The Richmond Register

March 19, 2014

Property owners ask for multifamily zone change

Some planners opposed to more apartments in city

By Sarah Hogsed
Register News Writer

RICHMOND — Owners of two adjoining properties on South Killarney Lane are asking the city’s planning commission to recommend a zone change so an apartment complex can be built on the site.

However, some commission members expressed concern about allowing more apartments to be built in Richmond.

“I thought as a board we’ve voiced an opinion that we have too many apartments in this town already,” planner Neen Wiggins said.

At a Wednesday morning speech to the chamber of commerce, Mayor Jim Barnes said he would not vote to approve any more R3 (multifamily) zone changes. The city commission, of which the mayor is a member, has final say on zone changes.

One of the properties discussed is the site of the former Richmond Realty office at 138 S. Killarney Lane. The building was destroyed by fire, but before it was a realty office, the building was an apartment complex.

The property’s net taxable value is $90,000, according to the county’s PVA records.

The second, adjoining property, at 130 South Killarney Lane is owned by KLPP LLC, whose registered agent is Robert Michael McCord, according to state business filings.

The total taxable value of the property, which has a building that formerly housed the McCord Accounting office, is $165,000, and the land value is $30,000, according to PVA records.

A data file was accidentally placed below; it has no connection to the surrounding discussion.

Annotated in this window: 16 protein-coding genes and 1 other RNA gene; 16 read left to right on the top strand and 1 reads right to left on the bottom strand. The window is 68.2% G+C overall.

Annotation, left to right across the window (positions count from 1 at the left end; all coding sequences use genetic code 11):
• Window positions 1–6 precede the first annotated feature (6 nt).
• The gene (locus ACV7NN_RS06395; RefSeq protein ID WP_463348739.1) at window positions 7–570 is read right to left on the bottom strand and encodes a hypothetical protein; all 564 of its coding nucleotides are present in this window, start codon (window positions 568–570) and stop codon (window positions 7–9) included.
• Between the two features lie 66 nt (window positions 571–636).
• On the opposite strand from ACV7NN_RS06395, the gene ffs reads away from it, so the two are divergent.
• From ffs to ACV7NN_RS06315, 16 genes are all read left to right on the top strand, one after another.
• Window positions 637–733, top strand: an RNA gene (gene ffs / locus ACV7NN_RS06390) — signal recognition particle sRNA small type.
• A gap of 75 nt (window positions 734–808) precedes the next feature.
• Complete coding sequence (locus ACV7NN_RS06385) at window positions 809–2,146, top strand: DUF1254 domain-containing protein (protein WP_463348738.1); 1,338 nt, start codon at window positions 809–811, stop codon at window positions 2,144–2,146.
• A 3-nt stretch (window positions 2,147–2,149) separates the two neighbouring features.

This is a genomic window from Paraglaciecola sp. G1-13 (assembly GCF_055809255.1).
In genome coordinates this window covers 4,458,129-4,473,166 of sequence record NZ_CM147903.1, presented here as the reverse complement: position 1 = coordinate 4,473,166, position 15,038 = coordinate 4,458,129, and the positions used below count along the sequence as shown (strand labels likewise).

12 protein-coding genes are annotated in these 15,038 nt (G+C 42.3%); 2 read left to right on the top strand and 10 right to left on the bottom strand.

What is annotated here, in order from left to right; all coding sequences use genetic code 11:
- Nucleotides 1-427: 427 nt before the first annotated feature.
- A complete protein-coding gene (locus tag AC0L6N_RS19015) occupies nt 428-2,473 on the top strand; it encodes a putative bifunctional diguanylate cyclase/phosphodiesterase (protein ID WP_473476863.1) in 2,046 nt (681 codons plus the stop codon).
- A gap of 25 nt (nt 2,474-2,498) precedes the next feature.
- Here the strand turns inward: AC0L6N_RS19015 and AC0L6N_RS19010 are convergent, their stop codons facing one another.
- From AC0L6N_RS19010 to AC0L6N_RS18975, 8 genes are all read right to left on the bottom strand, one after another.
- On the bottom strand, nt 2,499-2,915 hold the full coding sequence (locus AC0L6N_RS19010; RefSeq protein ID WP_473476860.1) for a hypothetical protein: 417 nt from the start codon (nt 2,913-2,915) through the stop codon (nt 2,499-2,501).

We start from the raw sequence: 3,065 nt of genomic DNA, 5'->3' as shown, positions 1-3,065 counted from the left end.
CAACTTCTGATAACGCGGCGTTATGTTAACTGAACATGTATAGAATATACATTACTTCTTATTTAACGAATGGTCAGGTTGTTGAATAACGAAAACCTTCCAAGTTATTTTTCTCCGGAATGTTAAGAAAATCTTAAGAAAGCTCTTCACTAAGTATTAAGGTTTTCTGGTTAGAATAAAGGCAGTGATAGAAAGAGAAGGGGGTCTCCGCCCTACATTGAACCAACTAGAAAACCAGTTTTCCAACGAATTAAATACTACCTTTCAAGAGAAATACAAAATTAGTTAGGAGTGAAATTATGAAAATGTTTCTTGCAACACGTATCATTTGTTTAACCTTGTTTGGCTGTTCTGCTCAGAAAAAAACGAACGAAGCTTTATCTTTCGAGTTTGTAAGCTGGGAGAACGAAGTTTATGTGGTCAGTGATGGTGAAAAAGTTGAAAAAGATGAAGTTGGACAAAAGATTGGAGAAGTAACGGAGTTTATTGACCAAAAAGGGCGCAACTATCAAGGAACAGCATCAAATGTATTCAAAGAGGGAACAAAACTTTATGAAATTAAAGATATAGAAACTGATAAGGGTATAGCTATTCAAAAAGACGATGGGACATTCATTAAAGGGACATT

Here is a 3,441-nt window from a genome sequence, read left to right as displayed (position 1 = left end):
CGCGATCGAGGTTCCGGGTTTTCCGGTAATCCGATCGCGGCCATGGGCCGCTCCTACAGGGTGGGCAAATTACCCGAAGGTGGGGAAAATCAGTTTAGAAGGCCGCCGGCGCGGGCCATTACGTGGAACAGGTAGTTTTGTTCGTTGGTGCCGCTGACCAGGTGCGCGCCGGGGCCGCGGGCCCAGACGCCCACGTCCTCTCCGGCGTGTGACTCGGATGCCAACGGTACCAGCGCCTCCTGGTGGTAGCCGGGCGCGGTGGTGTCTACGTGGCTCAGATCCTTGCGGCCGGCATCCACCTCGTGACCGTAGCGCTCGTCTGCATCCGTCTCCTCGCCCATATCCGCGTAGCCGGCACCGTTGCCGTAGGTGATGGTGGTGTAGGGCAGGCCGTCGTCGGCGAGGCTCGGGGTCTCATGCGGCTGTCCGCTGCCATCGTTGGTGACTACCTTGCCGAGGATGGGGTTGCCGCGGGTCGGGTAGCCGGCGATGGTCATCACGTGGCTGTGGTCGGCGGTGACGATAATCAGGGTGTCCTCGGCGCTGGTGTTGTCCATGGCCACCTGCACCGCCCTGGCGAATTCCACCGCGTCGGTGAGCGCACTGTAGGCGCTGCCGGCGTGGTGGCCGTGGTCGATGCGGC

The owners, represented at the meeting by attorney Mike Eaves, want to change the zoning of the two properties from B3 (business) to R3 because a third party is interested in buying the land and constructing an apartment complex.

The area already is populated by several apartment complexes in B3 zones, according to Planning and Zoning inspector Kevin Causey. At one time, before a revision of codes ordinances, multifamily structures could only be built in B3 zones.

Richmond had a total of 13,788 housing units recorded in the 2010 Census. The homeownership rate, from 2008 to 2012, was 39.5 percent, and the total housing units in multi-unit structures was 53.3 percent.

The board took no action on the matter at the work session, and it will be discussed again at the 5:30 p.m. business session Thursday at City Hall.

Zone changes requested near South Pointe subdivision

Eaves, representing the Viola W. Hale Estate, requested several zone changes for a 27-acre property along US 25 that borders the South Pointe subdivision south of Clark-Moores Middle School.

The farmland, at 45 Casey Circle, has a net taxable value of $27,500, but its full cash value is $450,000, according to PVA records.

The representatives of the estate want to convert the land into business, duplex and multi-family zones (B-3, R-2 and R-3). It currently is zoned R-1B for single-family structures.

The board took no action, but the matter will be taken up at the next regular meeting.

Also at the meeting, the board:

• Heard information on a site plan for a Speedway gas station and convenience store at Merrick Drive and the Robert R. Martin Bypass

• Heard information on an amended site development plan for Frazier Realty at 2028 Merrick Drive

• Discussed whether a planned pet boarding facility on Four Mile Road would need conditional approval in a B3 zone.

Sarah Hogsed can be reached at or 624-6694.